Ace Ltd. and insurers at Lloyd's of London are betting a Sandy-level superstorm won't strike twice. The insurers have partnered with broker Aon PLC to sell insurance to companies that just suffered from flooding as Sandy rolled across the Northeast.
Waterlogged businesses may find the offer compelling because of a quirk in the way many commercial insurance policies work. Flooding losses for each year are typically aggregated, meaning the cost of each flood claim erodes the amount of flood coverage available for the rest of the year.
Some companies that suffered severe flooding during Sandy exhausted the amount of flood coverage they had for the year and may decide to buy more so they are covered if another storm strikes before their policies run out. Even companies whose flood coverage wasn't totally used up by Sandy may still want to buy more protection to replace what they have drawn down because of the superstorm.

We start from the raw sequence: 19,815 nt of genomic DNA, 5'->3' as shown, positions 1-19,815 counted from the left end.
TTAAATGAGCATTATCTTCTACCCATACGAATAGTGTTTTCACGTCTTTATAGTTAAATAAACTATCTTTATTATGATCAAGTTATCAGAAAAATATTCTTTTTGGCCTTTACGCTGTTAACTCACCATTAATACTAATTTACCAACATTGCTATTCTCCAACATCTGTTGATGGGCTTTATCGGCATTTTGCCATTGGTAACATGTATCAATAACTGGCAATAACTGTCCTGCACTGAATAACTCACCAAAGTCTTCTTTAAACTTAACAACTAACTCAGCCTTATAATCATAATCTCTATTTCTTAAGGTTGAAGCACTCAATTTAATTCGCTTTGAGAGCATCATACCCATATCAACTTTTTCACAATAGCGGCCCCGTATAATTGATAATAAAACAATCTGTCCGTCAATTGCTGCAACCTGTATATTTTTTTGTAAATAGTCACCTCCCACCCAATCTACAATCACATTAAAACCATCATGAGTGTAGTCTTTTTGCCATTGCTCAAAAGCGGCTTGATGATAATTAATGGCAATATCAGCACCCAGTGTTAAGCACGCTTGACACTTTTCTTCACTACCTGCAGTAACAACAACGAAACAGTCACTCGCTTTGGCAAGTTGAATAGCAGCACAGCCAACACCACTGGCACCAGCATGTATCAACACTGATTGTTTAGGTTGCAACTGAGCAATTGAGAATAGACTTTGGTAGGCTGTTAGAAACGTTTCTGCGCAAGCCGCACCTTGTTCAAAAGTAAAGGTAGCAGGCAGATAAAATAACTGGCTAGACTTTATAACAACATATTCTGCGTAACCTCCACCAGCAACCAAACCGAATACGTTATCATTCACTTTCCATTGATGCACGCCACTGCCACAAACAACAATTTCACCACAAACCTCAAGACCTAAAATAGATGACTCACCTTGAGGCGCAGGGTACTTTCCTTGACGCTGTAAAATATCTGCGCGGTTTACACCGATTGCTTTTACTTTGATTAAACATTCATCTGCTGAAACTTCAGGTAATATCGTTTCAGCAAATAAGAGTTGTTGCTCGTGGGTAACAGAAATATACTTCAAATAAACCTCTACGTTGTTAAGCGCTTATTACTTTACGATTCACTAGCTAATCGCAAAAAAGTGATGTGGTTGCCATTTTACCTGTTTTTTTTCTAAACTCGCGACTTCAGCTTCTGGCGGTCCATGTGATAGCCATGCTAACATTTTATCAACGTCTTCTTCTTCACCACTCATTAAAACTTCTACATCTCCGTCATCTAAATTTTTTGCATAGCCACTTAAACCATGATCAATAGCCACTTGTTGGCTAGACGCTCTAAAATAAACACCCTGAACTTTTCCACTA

Often, companies that suffer from flooding will negotiate with their existing insurer over how much the replacement coverage should cost. But the just-announced Flood Secure program from Aon offers businesses a place to turn if their existing insurer is moving too slowly or asking for too much for the replacement coverage.
"It gives them [customers] leverage," said Rick Miller, the chief broking officer for the U.S. Property Practice at Aon Risk Solutions.
While the wording of business insurance policies can vary widely, Aon says the coverage available under the Flood Secure facility will match the wording of whatever policy it is replacing. Mr. Miller said Ace's London arm, Ace Global Markets, is acting as the lead underwriter for a group of Lloyd's insurers that will back the policies.
The facility aims to replace coverage for policies expiring between January and June of next year. Since the replacement coverage will be for just a few months, it will cost less than it normally would. But otherwise, Mr. Miller said the price of the coverage will vary depending on the needs of the company.
"There is not one rate," he said. But because the companies interested in the coverage will have just suffered from a loss, "it's going to have a fairly hefty price tag."